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Only 30% of businesses use data to measure ROI, research finds

Data and insight will transform employee benefits to become a strategic lever, to attract, engage and retain high quality skills in the war for talent. However, only 11% of HR and benefits leaders within UK organisations are fully satisfied with their current use of data and insight in supporting benefits provision and only 30% of businesses use data to measure return on investment in their benefits provision.


New research published today by Capita Employee Solutions – based on interviews with 200 benefits and HR professionals, 500 business leaders and more than 2,000 employees – highlights the heightened importance of data and insight as organisations focus on benefits and rewards to attract and retain high quality skills. 91% of benefits professionals believe that data is important in improving benefits provision within their organisations, and 84% believe that greater insight will give their organisation a competitive edge in benefits and rewards.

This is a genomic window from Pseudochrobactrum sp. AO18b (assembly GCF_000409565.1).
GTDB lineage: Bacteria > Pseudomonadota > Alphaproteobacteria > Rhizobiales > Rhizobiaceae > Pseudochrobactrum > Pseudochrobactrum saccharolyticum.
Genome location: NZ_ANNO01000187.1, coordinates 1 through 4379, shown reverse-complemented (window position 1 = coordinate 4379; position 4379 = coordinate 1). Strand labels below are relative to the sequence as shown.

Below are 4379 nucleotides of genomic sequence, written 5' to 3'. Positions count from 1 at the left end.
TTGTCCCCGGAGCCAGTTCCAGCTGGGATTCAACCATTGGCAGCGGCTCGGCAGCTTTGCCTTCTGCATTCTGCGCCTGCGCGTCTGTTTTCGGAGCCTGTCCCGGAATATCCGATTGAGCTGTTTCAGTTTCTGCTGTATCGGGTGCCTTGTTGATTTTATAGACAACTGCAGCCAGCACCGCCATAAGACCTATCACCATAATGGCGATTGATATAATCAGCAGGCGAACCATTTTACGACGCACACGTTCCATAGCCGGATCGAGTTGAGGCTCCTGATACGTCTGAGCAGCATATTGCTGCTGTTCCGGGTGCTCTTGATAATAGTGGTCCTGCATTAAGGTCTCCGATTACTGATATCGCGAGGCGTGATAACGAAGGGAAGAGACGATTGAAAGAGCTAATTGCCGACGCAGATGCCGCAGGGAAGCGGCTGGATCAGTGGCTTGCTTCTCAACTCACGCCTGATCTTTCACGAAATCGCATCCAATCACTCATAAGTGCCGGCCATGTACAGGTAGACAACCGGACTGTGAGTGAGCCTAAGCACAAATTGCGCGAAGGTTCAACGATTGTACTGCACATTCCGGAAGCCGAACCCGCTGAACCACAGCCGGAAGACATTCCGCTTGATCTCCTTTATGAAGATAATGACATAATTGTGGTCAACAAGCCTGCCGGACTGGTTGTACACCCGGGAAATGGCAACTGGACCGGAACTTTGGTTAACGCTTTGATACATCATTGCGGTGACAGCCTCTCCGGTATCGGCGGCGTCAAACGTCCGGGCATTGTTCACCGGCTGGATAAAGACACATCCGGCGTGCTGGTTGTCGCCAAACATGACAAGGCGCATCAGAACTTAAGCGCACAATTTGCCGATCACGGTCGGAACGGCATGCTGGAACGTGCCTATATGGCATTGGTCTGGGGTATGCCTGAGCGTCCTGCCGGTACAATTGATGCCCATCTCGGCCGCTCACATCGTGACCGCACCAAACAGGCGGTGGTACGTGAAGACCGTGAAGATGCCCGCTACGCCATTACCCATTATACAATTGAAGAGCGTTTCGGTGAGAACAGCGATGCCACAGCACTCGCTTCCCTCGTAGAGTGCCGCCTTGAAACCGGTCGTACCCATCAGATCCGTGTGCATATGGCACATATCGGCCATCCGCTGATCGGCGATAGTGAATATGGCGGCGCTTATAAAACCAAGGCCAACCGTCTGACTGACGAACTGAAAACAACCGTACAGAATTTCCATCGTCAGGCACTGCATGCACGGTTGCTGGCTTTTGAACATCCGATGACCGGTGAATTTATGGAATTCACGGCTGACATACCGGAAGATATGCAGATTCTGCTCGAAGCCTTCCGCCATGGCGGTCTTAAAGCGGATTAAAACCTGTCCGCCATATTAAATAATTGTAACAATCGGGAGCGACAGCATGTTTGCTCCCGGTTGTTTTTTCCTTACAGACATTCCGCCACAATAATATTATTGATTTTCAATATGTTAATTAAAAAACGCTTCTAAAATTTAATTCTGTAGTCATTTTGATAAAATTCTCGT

The role and scale of data and insight in benefits provision is set to accelerate rapidly over the next five years as wide-scale implementation of new technologies such as artificial intelligence and the Internet of Things will improve the quality and quantity of employee data that organisations can access. 95% of benefits professionals believe that having insight into employee motivations and aspirations would be useful in improving benefits provision, and 87% feel that having insight into external data such as banking and shopping behaviours, and data from wearable technology, would improve benefits provision.


95% of benefits leaders report that having insight into employee absence data and health insurance claims would help employers to offer more targeted and tailored wellness initiatives, as would having data and insight on employee working patterns and behaviours.